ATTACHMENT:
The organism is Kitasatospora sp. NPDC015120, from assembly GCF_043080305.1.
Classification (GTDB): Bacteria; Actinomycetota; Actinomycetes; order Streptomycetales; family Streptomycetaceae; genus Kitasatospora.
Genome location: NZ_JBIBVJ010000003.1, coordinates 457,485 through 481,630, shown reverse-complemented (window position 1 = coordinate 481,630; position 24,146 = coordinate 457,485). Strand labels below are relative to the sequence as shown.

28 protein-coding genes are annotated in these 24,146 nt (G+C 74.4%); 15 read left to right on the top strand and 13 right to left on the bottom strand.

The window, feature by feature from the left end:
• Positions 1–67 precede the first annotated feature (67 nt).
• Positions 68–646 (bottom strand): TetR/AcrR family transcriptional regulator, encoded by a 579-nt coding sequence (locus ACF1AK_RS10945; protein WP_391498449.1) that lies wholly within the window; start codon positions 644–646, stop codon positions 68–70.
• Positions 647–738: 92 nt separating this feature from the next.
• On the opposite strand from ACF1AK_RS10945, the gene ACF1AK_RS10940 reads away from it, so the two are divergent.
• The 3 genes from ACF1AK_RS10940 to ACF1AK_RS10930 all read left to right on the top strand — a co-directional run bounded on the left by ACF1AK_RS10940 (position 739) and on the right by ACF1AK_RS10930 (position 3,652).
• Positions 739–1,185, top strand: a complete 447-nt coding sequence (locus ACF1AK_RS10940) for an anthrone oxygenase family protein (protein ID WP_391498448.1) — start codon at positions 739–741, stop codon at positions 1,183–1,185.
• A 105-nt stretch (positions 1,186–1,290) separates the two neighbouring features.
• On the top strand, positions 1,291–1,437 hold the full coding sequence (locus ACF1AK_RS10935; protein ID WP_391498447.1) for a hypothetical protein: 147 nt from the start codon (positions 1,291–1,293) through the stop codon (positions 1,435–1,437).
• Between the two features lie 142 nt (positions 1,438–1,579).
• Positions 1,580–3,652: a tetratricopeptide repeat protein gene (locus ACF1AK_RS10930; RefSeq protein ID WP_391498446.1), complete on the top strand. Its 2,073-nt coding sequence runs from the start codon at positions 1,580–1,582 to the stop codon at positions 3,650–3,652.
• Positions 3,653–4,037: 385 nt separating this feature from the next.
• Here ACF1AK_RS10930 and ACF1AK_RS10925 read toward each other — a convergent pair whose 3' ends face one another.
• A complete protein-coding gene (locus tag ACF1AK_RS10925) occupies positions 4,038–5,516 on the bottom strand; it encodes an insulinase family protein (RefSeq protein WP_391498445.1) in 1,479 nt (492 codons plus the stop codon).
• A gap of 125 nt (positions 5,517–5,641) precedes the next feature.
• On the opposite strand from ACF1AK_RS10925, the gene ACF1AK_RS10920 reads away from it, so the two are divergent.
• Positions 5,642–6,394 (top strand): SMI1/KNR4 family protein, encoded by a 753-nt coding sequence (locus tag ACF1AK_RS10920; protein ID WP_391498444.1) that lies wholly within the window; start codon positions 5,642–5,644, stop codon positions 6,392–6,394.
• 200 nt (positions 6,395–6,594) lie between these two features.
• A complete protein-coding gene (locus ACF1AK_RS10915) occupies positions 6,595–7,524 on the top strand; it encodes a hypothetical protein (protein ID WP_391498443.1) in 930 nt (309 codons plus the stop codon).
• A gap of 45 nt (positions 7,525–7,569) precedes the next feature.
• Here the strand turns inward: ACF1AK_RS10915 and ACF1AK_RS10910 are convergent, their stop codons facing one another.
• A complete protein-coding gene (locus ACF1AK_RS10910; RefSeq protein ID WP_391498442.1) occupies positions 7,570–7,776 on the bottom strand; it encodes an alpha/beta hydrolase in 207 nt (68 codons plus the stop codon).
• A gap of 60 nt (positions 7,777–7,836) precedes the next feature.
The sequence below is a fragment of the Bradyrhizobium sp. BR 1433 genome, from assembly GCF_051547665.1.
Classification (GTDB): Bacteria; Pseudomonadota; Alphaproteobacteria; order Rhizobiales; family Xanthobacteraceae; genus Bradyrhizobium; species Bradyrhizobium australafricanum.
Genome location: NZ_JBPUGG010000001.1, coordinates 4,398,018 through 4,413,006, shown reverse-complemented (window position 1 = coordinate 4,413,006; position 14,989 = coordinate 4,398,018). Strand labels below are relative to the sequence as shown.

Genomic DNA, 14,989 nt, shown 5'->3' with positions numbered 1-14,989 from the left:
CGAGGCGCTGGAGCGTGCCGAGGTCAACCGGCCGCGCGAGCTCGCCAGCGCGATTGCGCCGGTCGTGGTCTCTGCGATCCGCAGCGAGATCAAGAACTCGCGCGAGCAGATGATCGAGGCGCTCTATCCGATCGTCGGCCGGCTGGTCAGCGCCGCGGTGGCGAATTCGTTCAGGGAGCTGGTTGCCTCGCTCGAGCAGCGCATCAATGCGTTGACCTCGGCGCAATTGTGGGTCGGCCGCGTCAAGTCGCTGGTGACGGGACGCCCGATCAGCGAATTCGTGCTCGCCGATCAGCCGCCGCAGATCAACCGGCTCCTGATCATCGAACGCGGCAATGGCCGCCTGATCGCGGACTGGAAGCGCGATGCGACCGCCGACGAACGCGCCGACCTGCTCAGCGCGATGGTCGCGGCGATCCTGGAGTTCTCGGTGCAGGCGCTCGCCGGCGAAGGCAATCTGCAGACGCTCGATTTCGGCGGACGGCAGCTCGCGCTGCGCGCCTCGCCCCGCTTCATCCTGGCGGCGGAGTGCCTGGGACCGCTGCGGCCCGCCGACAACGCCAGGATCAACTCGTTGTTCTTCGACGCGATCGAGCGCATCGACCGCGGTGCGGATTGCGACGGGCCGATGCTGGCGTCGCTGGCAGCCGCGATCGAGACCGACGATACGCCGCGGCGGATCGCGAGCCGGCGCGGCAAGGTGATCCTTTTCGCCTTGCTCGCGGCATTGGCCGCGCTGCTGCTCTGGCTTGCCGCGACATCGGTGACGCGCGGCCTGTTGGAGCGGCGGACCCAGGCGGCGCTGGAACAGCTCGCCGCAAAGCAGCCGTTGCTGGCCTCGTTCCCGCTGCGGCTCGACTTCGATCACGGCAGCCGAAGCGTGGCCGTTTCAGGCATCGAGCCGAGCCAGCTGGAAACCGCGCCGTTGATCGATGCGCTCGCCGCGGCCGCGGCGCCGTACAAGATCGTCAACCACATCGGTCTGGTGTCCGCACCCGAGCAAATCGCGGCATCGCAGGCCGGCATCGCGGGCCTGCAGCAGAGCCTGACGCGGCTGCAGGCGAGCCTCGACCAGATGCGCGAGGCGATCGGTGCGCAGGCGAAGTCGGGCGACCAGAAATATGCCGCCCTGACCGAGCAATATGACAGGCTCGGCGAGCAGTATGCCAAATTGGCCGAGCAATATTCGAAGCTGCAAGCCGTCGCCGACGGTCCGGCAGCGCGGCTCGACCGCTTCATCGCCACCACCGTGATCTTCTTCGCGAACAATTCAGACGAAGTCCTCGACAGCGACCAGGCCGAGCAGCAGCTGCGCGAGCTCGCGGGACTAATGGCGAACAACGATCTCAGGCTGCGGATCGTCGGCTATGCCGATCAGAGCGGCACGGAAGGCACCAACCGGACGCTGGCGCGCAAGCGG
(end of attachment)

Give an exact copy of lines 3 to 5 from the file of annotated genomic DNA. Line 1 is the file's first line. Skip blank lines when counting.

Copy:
Genome location: NZ_JBIBVJ010000003.1, coordinates 457,485 through 481,630, shown reverse-complemented (window position 1 = coordinate 481,630; position 24,146 = coordinate 457,485). Strand labels below are relative to the sequence as shown.

28 protein-coding genes are annotated in these 24,146 nt (G+C 74.4%); 15 read left to right on the top strand and 13 right to left on the bottom strand.

The window, feature by feature from the left end: